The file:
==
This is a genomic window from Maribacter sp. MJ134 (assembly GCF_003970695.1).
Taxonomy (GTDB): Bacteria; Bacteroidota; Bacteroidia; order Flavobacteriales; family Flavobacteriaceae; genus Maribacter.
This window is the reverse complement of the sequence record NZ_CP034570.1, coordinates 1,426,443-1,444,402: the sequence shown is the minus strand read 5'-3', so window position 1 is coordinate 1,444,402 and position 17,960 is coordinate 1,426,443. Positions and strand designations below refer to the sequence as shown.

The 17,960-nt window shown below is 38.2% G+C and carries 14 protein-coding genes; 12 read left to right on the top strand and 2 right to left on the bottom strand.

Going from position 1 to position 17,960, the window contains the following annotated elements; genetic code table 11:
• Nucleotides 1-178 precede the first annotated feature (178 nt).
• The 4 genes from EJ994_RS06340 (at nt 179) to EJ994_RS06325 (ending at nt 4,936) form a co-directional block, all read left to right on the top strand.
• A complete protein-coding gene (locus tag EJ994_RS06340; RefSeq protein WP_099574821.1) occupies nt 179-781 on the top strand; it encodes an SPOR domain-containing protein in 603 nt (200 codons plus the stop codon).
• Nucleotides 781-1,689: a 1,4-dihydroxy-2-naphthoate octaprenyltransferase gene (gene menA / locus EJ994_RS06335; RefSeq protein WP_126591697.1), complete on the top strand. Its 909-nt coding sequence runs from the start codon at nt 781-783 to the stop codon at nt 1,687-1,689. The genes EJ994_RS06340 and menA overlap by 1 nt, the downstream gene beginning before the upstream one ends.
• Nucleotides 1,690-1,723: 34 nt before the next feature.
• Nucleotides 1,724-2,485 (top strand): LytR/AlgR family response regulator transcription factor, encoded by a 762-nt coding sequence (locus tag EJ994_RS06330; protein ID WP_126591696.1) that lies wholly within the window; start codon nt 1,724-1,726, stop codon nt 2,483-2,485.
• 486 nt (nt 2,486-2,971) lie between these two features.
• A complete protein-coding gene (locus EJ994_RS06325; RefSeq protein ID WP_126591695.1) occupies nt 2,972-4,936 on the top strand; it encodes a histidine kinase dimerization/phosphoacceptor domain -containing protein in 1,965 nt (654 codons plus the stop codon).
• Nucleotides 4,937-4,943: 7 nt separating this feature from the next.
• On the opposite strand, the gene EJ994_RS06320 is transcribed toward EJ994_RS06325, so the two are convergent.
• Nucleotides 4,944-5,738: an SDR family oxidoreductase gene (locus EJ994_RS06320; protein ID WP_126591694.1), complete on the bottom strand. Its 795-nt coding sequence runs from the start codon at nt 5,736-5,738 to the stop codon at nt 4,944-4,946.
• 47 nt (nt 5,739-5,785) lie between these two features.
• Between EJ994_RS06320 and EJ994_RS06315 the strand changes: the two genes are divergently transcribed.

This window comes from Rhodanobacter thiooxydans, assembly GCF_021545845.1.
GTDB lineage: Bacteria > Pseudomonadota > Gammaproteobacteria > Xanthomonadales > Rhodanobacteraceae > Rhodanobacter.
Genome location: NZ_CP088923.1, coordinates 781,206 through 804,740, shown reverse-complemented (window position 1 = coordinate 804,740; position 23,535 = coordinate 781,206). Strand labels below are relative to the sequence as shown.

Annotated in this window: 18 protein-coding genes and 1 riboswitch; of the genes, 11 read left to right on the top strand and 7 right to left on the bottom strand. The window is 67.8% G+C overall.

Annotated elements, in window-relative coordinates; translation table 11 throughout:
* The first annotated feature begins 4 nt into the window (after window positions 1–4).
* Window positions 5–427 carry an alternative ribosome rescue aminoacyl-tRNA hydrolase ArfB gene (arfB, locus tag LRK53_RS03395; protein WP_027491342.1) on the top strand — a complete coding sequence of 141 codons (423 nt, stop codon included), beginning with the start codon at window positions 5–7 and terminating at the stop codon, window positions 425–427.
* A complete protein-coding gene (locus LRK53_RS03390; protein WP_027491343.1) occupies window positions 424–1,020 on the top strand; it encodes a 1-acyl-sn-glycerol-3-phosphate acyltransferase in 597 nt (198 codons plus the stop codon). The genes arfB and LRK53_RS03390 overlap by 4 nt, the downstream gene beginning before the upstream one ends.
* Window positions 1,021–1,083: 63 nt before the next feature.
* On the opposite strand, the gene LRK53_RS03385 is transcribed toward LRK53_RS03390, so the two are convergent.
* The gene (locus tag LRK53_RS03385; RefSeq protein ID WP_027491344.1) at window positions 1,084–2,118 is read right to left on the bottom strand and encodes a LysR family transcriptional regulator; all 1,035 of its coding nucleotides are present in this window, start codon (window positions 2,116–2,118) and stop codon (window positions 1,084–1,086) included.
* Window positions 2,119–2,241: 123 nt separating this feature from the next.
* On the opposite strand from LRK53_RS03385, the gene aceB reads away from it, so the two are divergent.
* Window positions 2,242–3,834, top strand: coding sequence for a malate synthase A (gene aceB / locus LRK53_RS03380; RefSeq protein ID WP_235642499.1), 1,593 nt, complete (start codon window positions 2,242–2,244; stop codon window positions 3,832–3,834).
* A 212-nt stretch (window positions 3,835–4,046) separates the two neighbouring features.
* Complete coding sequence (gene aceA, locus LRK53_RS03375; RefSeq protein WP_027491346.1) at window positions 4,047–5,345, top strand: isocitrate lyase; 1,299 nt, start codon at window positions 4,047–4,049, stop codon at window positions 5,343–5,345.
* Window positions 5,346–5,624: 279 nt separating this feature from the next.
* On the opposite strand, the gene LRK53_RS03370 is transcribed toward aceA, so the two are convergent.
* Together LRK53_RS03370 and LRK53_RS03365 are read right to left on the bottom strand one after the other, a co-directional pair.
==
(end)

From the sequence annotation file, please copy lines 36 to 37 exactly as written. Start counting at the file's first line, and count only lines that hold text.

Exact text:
* On the opposite strand, the gene LRK53_RS03370 is transcribed toward aceA, so the two are convergent.
* Together LRK53_RS03370 and LRK53_RS03365 are read right to left on the bottom strand one after the other, a co-directional pair.